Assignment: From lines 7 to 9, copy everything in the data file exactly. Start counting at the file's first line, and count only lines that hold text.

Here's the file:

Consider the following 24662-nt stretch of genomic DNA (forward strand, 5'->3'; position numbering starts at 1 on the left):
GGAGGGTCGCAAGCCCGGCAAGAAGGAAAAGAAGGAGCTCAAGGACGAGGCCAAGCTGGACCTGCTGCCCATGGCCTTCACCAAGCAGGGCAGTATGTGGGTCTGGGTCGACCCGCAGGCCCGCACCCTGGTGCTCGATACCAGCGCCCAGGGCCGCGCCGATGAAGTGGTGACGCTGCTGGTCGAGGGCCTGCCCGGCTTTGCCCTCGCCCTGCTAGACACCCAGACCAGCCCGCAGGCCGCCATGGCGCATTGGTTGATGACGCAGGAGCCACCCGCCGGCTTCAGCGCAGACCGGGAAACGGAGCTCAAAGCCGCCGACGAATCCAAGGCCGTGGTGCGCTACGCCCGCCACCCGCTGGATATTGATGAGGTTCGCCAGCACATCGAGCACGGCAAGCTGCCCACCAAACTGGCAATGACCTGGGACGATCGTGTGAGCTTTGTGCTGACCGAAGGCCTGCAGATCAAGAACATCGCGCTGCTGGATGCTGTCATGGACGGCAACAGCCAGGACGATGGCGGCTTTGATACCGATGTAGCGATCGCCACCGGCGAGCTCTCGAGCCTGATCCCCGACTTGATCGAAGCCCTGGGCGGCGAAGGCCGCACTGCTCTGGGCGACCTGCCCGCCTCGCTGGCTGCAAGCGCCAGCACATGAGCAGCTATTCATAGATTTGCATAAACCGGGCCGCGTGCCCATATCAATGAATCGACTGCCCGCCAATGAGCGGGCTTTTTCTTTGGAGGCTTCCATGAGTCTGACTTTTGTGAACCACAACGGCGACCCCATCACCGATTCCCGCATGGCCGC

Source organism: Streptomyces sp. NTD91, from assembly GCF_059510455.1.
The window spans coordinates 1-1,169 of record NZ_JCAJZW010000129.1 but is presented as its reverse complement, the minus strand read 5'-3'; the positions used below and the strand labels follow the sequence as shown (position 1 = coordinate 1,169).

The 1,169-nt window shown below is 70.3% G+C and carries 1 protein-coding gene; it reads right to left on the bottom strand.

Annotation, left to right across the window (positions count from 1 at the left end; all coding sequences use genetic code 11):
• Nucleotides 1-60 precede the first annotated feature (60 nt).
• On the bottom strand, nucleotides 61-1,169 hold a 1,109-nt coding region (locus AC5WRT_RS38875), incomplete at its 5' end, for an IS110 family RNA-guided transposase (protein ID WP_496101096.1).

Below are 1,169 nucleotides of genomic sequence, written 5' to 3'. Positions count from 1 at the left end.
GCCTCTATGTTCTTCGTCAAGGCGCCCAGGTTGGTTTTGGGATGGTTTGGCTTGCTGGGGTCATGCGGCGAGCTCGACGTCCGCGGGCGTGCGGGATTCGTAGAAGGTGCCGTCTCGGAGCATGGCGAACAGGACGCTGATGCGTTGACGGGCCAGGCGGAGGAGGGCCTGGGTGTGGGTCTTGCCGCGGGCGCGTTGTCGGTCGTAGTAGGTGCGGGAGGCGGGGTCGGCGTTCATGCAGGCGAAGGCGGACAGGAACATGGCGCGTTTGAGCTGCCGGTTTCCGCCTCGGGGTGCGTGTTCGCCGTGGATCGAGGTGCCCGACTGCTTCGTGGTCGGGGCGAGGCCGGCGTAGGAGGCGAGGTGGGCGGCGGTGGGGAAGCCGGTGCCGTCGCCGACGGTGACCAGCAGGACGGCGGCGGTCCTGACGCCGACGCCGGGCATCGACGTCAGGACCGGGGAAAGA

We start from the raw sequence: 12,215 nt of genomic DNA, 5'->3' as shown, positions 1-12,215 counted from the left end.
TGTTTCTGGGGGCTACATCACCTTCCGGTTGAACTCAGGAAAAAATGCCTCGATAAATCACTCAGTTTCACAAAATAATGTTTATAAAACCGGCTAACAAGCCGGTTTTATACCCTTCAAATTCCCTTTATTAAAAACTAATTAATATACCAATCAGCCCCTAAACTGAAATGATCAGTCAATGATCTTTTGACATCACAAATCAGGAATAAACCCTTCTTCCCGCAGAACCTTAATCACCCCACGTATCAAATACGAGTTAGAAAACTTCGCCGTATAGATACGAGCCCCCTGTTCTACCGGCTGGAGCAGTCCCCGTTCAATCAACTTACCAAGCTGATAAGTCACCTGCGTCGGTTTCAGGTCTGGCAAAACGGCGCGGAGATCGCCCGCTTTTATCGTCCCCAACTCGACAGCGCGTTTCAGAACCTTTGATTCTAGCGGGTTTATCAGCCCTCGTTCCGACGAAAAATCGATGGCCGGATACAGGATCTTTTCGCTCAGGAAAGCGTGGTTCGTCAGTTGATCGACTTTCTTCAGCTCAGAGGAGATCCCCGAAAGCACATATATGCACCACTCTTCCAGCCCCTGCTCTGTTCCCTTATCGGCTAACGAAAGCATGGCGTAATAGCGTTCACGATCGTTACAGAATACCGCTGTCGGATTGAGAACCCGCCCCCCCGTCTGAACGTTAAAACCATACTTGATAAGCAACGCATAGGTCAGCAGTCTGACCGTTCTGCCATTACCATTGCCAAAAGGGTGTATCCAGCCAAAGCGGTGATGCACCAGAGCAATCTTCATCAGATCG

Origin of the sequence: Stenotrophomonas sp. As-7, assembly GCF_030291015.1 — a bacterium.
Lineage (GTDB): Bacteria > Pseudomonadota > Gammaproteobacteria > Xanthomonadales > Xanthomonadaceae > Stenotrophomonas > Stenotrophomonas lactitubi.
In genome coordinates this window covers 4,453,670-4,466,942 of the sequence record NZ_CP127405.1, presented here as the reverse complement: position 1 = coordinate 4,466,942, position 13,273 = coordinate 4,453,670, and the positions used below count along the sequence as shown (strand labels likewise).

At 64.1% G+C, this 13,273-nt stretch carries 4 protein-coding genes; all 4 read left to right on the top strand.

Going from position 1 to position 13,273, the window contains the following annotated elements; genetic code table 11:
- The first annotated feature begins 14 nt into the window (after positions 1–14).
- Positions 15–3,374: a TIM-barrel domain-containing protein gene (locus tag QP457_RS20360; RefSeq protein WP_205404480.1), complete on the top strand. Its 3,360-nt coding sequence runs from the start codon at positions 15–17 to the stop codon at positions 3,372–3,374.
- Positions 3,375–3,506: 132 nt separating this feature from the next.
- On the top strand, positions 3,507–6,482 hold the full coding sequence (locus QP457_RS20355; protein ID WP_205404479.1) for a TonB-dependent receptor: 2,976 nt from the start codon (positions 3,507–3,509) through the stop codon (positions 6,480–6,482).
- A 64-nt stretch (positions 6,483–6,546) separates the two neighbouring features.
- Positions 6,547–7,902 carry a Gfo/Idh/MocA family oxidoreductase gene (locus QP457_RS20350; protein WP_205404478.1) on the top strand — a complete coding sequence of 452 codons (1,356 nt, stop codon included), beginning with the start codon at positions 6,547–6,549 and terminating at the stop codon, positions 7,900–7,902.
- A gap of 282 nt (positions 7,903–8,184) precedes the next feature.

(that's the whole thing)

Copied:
• Nucleotides 1-60 precede the first annotated feature (60 nt).
• On the bottom strand, nucleotides 61-1,169 hold a 1,109-nt coding region (locus AC5WRT_RS38875), incomplete at its 5' end, for an IS110 family RNA-guided transposase (protein ID WP_496101096.1).

Below are 1,169 nucleotides of genomic sequence, written 5' to 3'. Positions count from 1 at the left end.